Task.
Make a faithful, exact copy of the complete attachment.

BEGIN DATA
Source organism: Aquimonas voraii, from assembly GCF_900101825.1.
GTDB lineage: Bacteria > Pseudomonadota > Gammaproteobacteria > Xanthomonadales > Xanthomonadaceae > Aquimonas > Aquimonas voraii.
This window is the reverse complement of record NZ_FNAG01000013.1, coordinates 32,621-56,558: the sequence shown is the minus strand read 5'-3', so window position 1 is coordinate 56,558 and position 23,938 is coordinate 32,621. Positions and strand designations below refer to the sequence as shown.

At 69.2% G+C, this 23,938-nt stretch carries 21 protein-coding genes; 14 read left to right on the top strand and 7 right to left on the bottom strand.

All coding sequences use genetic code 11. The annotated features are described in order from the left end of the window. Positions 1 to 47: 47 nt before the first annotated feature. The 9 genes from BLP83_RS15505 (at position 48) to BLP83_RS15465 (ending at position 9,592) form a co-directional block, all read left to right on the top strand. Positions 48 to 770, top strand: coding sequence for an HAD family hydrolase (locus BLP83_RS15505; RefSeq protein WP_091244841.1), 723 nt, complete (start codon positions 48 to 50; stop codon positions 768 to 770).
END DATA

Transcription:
Source organism: Aquimonas voraii, from assembly GCF_900101825.1.
GTDB lineage: Bacteria > Pseudomonadota > Gammaproteobacteria > Xanthomonadales > Xanthomonadaceae > Aquimonas > Aquimonas voraii.
This window is the reverse complement of record NZ_FNAG01000013.1, coordinates 32,621-56,558: the sequence shown is the minus strand read 5'-3', so window position 1 is coordinate 56,558 and position 23,938 is coordinate 32,621. Positions and strand designations below refer to the sequence as shown.

At 69.2% G+C, this 23,938-nt stretch carries 21 protein-coding genes; 14 read left to right on the top strand and 7 right to left on the bottom strand.

All coding sequences use genetic code 11. The annotated features are described in order from the left end of the window. Positions 1 to 47: 47 nt before the first annotated feature. The 9 genes from BLP83_RS15505 (at position 48) to BLP83_RS15465 (ending at position 9,592) form a co-directional block, all read left to right on the top strand. Positions 48 to 770, top strand: coding sequence for an HAD family hydrolase (locus BLP83_RS15505; RefSeq protein WP_091244841.1), 723 nt, complete (start codon positions 48 to 50; stop codon positions 768 to 770).